Chandra Reddy, C.J.
1. The problem that is posed in this revision case is whether Section 78(1) of the Provincial Insolvency Act (hereinafter referred to as the Act) governs the proviso to Section 68 of the Act.
2. The facts necessary for this enquiry are few and are not in dispute. The father of respondents 1 to 3 was adjudged an insolvent in I. P. No. 21 of 1952 on the file of the Subordinate Judge's Court, Narsapur. After the vesting orderwas made, the Official Receiver sold the onefourth, undivided share belonging to the insolvent in public auction on 28-2-1961 and the petitioner purchased that share. On 25-3-1961, respondents 1 to 3, the insolvent's children, filed I. A. nO. 181 of 1961 under Section 68 of the Act to set aside the above mentioned sale. As this petition was filed beyond the period of limitation prescribed by the proviso to Section 68 i.e., twenty-one days from the date of sale, they filed another application under Section 5 of the Limitation Act, to condone the delay in presenting the petition. -
3. The Subordinate Judge, without even ordering notice to the Official Receiver or the auction purchaser, condoned the delay and entertained the application for setting aside the sale. It is to revise this order that a revision petition was filed in this Court by the auction-purchaser,
4. The petition has been placed before a Division Bench, as Jaganmohan Reddy, J., who heard the matter in the first instance thought that some of the decisions cited by the learned counsel for thepetitioner in support of his contention that Section 5 of the Limitation Act was inapplicable to proviso to Section 68 did not specifically deal with that question and that, at any rate, they require re-consideration.
5. We are here mainly concerned with the impact of Section 78(1) on the proviso to Section 68 of the Act.
6. As the controversy that arises in this case has to be resolved with reference to the two statutory provisions, we have to quote them here. Section 68 runs as follows:
'If the insolvent or any of the creditors or any other person is aggrieved by any act or decision of the receiver, he may apply to the Court, and the Court may confirm, reverse or modify the act or decision complained of; and make such order as it thinks just;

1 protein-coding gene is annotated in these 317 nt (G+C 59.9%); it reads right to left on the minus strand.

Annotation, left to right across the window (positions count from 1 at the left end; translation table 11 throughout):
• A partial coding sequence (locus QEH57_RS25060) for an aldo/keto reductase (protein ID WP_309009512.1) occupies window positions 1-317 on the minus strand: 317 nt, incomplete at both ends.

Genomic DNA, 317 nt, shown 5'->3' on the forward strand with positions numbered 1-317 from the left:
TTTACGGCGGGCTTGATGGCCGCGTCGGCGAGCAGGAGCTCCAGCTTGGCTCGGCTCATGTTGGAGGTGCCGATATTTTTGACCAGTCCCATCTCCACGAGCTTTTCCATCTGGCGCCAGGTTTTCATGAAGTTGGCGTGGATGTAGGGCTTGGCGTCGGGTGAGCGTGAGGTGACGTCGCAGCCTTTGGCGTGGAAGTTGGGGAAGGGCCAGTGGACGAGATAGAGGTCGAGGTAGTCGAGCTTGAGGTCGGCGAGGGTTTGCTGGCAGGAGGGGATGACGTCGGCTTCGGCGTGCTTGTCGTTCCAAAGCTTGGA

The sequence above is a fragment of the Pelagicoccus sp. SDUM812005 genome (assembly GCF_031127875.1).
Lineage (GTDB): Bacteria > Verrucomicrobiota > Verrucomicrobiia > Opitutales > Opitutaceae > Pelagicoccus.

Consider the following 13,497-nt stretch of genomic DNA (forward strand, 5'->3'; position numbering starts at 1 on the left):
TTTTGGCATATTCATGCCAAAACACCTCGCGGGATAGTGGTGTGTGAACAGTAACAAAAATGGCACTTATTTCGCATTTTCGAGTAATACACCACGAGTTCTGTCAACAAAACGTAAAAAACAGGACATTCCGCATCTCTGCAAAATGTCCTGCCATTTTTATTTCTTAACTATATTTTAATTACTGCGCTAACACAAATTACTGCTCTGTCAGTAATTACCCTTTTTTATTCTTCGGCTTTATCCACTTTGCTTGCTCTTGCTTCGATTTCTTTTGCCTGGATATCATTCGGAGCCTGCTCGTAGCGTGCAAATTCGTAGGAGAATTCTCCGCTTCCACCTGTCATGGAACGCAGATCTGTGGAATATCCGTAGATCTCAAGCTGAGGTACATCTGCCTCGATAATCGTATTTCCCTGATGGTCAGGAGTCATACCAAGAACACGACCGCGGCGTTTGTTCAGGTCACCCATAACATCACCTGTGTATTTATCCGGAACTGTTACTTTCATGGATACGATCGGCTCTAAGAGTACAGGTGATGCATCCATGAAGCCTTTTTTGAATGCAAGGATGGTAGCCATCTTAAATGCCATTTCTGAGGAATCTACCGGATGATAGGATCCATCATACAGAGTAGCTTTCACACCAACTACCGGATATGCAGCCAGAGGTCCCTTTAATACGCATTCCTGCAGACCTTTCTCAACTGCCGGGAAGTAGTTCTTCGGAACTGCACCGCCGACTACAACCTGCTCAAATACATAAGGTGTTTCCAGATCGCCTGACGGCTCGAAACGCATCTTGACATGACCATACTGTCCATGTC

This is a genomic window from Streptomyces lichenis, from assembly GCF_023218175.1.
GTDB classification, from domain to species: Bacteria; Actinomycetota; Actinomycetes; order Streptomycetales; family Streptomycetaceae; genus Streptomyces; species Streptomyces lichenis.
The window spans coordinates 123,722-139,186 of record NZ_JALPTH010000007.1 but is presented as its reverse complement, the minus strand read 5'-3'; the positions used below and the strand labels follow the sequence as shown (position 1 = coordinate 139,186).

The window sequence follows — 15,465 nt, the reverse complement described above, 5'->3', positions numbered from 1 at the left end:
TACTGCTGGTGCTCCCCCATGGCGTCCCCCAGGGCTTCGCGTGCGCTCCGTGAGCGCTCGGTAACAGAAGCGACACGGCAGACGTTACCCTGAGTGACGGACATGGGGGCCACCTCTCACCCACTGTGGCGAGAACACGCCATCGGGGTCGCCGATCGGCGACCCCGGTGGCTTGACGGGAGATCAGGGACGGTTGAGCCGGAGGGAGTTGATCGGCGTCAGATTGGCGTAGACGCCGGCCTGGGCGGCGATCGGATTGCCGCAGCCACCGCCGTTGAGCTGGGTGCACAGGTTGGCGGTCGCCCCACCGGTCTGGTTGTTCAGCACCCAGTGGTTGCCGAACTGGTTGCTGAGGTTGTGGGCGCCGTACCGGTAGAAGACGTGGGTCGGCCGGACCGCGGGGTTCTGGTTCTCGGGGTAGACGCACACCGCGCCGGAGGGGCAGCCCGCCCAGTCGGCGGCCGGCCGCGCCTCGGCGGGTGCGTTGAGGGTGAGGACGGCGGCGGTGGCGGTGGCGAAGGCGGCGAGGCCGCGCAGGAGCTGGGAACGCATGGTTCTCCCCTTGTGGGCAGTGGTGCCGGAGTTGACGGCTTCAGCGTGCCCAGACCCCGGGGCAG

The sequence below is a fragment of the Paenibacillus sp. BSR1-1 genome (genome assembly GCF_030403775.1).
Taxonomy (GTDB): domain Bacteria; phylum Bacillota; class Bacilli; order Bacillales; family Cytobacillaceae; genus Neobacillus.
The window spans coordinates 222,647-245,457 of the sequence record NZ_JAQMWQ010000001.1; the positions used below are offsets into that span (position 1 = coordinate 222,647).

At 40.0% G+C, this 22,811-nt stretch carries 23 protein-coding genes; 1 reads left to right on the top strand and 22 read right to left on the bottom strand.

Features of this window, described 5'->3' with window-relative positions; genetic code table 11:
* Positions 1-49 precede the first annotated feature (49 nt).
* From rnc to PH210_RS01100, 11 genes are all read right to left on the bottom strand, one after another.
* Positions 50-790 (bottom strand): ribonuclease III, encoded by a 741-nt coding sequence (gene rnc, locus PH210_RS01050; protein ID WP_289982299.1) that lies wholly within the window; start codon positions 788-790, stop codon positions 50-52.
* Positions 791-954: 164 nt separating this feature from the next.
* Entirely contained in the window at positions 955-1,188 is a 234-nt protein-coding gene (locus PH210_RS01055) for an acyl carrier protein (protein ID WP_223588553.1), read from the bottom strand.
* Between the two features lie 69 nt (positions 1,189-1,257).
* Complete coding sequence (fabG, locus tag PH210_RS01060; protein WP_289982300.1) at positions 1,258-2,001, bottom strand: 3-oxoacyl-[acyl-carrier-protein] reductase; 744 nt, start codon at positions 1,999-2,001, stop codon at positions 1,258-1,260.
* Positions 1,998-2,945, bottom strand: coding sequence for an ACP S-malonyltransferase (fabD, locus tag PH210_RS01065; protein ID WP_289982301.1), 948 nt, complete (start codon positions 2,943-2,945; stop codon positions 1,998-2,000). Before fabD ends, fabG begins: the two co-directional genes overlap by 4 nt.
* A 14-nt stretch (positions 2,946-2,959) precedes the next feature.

Provided that no application under this section shall be entertained after the expiration of twenty one days from the date of the act or decision complained of.'
Section 78 is in these words:
'(1) The provisions of Sections 5 and 12 of the Indian Limitation Act, 1908, shall apply to appeals and applications under this Act, and for the purpose of the said Section 12, a decision under Section 4 shall be deemed to be a decree.' (2) x x x x x'
7. It is seen that Section 5 of the Limitation Act is specifically made applicable to all appeals and applications under the Provincial Insolvency Act. That being so, it is needless for us to consider whether Section 68 of the Act is a special provision and as such whether Section 29 of the Limitation Act is attracted to it or to resolve judicial conflict on this topic. It is also not disputed that an application under Section 68 comes within the purview of Section 78(1), though the marginal note describes the remedy provided by Section 68 as an appeal to Court against receiver'.
8. But the point presented by Sri Gangadhara Rao, learned counsel for the petitioner is that Section 78(1) could not be resorted to, as the proviso to Section 68 is couched in a mandatory language. The learned counsel urges that it is not competent for a Court to extend Section 5 of the Limitation Act to the proviso, having regard to the negative form in which it is expressed. He argues that when once the period of twenty-onedays expires, the application could not be taken cognizance of under any circumstances.